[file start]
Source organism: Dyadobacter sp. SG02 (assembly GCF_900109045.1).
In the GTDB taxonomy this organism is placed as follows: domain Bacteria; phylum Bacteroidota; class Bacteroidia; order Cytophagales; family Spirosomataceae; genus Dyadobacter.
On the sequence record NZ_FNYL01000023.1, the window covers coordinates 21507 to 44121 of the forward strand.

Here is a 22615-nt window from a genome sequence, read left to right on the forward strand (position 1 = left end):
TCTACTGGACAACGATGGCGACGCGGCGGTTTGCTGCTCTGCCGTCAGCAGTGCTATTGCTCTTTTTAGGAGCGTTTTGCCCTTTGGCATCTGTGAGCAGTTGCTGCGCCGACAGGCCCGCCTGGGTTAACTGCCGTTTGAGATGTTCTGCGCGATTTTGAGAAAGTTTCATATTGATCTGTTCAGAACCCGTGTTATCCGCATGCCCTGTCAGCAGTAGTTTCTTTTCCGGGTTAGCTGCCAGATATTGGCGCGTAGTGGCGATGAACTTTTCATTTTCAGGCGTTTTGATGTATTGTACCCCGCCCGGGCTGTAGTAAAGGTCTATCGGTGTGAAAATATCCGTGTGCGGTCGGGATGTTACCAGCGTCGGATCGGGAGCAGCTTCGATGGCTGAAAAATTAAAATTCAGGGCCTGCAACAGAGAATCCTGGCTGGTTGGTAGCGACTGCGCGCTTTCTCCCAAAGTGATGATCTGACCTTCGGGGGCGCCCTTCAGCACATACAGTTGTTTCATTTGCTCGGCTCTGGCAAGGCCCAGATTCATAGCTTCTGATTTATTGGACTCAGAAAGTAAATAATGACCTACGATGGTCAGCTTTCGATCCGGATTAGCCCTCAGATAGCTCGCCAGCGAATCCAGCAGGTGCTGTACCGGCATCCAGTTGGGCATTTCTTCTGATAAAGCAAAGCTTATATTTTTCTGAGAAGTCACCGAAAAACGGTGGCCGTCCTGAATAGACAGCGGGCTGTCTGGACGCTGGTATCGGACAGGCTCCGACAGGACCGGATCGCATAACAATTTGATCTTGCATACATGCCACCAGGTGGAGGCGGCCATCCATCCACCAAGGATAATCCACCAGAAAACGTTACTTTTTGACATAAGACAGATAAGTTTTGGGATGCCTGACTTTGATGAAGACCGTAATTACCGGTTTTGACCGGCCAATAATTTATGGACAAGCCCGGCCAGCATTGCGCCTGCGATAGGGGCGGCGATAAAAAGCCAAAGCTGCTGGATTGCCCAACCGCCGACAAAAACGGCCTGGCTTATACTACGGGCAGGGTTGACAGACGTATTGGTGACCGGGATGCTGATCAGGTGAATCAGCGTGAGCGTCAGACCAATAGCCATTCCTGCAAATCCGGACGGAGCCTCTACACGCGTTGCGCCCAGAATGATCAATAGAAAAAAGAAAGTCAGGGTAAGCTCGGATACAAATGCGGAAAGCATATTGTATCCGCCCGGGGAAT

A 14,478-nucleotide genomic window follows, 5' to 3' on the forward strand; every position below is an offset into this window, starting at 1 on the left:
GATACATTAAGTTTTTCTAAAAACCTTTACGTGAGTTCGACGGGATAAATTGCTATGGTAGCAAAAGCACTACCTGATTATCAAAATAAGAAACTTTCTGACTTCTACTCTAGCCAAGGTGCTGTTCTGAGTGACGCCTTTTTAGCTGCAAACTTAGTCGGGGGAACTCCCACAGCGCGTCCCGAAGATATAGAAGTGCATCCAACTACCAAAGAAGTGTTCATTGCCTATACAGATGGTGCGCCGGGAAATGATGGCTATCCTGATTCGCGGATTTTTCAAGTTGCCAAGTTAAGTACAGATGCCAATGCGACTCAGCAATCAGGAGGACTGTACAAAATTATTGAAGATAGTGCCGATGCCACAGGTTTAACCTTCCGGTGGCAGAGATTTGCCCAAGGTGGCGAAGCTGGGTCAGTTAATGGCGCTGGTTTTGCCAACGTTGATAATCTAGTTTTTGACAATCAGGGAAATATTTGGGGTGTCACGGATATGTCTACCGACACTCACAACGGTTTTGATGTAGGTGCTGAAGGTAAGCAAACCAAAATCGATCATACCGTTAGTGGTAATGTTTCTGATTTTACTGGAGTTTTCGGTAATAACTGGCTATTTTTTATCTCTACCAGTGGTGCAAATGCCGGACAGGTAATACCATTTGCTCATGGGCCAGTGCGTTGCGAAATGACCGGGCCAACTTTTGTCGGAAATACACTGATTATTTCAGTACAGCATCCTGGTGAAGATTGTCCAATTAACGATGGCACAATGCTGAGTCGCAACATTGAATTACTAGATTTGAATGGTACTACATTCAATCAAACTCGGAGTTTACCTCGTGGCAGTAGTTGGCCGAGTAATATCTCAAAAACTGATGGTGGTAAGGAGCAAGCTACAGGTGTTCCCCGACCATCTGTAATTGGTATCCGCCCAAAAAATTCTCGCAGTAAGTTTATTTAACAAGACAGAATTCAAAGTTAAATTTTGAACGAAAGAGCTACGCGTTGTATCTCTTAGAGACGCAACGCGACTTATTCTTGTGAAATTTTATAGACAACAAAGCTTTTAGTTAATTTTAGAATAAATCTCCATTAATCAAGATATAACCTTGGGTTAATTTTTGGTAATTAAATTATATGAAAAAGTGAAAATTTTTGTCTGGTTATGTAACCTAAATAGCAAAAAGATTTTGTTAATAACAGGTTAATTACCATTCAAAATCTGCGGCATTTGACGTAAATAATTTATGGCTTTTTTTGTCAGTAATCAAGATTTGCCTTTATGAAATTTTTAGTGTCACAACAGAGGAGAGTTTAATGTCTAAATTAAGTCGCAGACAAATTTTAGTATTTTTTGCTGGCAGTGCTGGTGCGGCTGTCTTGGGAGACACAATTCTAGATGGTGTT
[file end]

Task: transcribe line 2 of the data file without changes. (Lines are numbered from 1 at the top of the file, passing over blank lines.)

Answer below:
In the GTDB taxonomy this organism is placed as follows: domain Bacteria; phylum Bacteroidota; class Bacteroidia; order Cytophagales; family Spirosomataceae; genus Dyadobacter.